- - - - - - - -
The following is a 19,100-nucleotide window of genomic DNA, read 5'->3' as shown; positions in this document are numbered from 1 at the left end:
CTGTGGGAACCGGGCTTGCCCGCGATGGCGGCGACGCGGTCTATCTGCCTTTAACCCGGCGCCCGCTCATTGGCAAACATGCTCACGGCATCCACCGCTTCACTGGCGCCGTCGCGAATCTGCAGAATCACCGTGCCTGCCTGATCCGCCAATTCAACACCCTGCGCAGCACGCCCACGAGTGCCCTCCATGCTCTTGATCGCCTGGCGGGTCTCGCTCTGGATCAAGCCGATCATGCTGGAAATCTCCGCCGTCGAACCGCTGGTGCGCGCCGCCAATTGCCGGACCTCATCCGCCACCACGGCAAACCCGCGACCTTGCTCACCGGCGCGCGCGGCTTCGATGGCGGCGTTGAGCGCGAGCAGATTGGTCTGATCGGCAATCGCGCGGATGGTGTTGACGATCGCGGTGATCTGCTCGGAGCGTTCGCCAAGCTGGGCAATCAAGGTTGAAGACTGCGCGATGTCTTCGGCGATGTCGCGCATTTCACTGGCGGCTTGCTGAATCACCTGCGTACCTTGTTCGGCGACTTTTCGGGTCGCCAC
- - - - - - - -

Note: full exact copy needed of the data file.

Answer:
The following is a 19,100-nucleotide window of genomic DNA, read 5'->3' as shown; positions in this document are numbered from 1 at the left end:
CTGTGGGAACCGGGCTTGCCCGCGATGGCGGCGACGCGGTCTATCTGCCTTTAACCCGGCGCCCGCTCATTGGCAAACATGCTCACGGCATCCACCGCTTCACTGGCGCCGTCGCGAATCTGCAGAATCACCGTGCCTGCCTGATCCGCCAATTCAACACCCTGCGCAGCACGCCCACGAGTGCCCTCCATGCTCTTGATCGCCTGGCGGGTCTCGCTCTGGATCAAGCCGATCATGCTGGAAATCTCCGCCGTCGAACCGCTGGTGCGCGCCGCCAATTGCCGGACCTCATCCGCCACCACGGCAAACCCGCGACCTTGCTCACCGGCGCGCGCGGCTTCGATGGCGGCGTTGAGCGCGAGCAGATTGGTCTGATCGGCAATCGCGCGGATGGTGTTGACGATCGCGGTGATCTGCTCGGAGCGTTCGCCAAGCTGGGCAATCAAGGTTGAAGACTGCGCGATGTCTTCGGCGATGTCGCGCATTTCACTGGCGGCTTGCTGAATCACCTGCGTACCTTGTTCGGCGACTTTTCGGGTCGCCAC